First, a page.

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Hungarian report Hungarian report
by Euro Reporter
2012-03-22 07:42:35
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Hungary remains far from inking a credit deal with the IMF/EU - Lubin

The main benefit of a credit deal with the IMF/EU for Hungary would absolutely be the reduction in the risk premium, but an agreement is still a long way away, David Lubin, Managing Director, Emerging Markets Economics at Citigroup, told Portfolio.hu in a video interview recorded at Portfolio.hu’s economic conference earlier this month. He said it would be "very damaging" for Hungarian asset prices if the market had the idea that the cabinet considers not securing a credit line with the IMF/EU.

Lubin said the high risk premium is the central restraint for Hungary to regain access to international capital markets and also on the central bank’s (NBH) ability to lower interest rates.  He also believes it would be a mistake to manage this year’s public financing by tapping the bank’s foreign currency reserves, because that move would be interpreted by international financial markets as a sign of larger vulnerability.

Lubin believes Hungary is still far from striking a deal with the lenders and that when it comes to choosing between market-based debt financing and drawing on an IMF/EU credit line, there are more factors to consider than the effective interest rates.  In his view, the central problem of the Hungarian economy is the absence of a strong potential growth rate and also its unique vulnerability to an external shock. What the government needs to do is find a way of trying to inject some confidence into the prospects of domestic spending. That means reengaging with the financial sector and trying to limit the deleveraging process and also improving the investment climate, he concluded.

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Hungary works to start talks for precautionary loans


Hungary's government is working to resolve disputes with the European Union, and is trying to hasten the start of precautionary-loan negotiations with the EU and the International Monetary Fund, according to the country's foreign minister. "Our intention and aim is to start these talks in the shortest possible time," Janos Martonyi said Thursday in an interview with The Wall Street Journal. "The Hungarian government is focused on starting the negotiations. There is no plan B or plan C." Mr. Martonyi's remarks, and similar comments Thursday by other Hungarian officials, including Prime Minister Viktor Orban, appeared aimed at countering mounting doubts among some investors and analysts about the country's commitment to reaching a deal with the two groups.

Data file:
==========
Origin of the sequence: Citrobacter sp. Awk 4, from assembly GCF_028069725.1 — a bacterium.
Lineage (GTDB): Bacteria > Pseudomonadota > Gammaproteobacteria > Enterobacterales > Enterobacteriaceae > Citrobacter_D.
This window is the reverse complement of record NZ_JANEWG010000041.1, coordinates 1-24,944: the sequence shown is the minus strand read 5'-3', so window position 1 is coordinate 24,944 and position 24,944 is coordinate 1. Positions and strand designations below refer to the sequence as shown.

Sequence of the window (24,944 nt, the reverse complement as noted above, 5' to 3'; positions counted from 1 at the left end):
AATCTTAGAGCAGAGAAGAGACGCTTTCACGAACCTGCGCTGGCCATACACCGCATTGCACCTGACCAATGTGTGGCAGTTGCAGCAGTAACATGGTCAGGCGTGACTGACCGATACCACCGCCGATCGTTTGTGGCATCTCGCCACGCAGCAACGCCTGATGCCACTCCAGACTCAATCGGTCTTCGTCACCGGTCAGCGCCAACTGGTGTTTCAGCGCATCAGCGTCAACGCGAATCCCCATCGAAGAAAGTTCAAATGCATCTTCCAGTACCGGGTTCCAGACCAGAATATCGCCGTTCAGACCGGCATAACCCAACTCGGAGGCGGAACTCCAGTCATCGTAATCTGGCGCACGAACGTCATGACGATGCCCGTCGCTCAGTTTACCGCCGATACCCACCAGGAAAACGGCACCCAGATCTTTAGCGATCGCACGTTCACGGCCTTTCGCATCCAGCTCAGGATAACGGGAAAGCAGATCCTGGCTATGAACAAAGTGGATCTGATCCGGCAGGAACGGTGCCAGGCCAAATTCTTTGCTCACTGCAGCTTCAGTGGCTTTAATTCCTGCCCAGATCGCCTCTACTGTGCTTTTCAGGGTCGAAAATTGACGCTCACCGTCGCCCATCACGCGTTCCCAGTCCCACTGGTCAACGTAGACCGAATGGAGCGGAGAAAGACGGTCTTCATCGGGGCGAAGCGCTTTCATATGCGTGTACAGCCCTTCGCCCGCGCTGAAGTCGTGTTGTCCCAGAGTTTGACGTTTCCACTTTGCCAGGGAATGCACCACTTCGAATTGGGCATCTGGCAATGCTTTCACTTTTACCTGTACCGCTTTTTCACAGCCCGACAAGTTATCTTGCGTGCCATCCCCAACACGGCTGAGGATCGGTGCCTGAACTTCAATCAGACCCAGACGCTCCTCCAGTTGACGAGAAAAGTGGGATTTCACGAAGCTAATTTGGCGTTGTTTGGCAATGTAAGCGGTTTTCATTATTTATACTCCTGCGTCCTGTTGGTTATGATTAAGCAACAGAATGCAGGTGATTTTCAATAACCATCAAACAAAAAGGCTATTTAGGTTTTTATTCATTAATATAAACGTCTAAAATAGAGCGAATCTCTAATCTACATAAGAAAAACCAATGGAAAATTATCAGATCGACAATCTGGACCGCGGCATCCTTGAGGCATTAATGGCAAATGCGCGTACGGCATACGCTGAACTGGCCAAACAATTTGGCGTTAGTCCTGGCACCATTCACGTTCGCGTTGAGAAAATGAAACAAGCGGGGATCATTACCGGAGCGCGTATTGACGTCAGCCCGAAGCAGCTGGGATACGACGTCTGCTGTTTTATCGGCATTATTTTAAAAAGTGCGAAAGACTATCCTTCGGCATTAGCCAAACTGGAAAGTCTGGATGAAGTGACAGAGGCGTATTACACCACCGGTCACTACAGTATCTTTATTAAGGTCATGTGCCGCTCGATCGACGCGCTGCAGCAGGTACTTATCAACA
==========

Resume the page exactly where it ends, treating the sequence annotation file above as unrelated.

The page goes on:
As progress toward a deal has stalled, some have questioned Hungary's willingness to compromise and expressed scepticism about Mr. Orban's continued desire to do a deal as some of the financial pressure on Hungary has eased amid a general improvement in risk appetite. The indebted country in November said it would seek a financial safety net from the EU and IMF to help protect it from market turmoil and to keep government borrowing costs at manageable levels. Hungary is seeking precautionary credit, meaning it doesn't intend to draw on the funds. Since then, however, there has been little forward momentum.

The main stumbling block is a new Hungarian central-bank law that the EU and IMF say threatens the independence of the National Bank of Hungary. The EU has questioned limits on the bank governor's salary and has sought changes to bank officers' oath of office. Hungary has pledged to change the law to address EU and IMF concerns. On Thursday, the IMF's resident representative in Hungary, Iryna Ivaschenko, said: "Before the IMF determines whether and when to start formal negotiations, it will need to see tangible steps that show that the Hungarian government's strong commitment to engage in all policy issues that are relevant for macroeconomic stability." Her comments were in line with those of the EU on Wednesday, when the regional bloc said that Hungary must take concrete steps to carry out its pledges, and change the law before any discussions can start.

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Far right group ‘defied ban’ to re-form


About a hundred new members of a Hungarian far-right group have been sworn in at a very public ceremony in Budapest. They would have broken the law if they had stood in formation, so the new uniformed recruits sat down or knelt to make silent oaths. The Hungarian National Guard grew out of the Hungarian Guard, an offshoot of the nationalist Jobbik party.

Founded in 2007, the Guard was disbanded two years later by a court order, amid concerns about its attitude to minorities. A small group of demonstrators believe the same extremists are donning new clothes to get round the law.

“Today they are here again to inaugurate new members of the Guard, but they are banned. We are here to demonstrate against them, because to be Hungarian cannot be equated with fascist ideology,” said Peter Daniel, one of the protesters. A Budapest-based think-tank set up to combat extremism in Europe describes the new National Guard as a splinter group, saying its significance cannot be compared to that of its predecessor – and the police have it under close surveillance.



      
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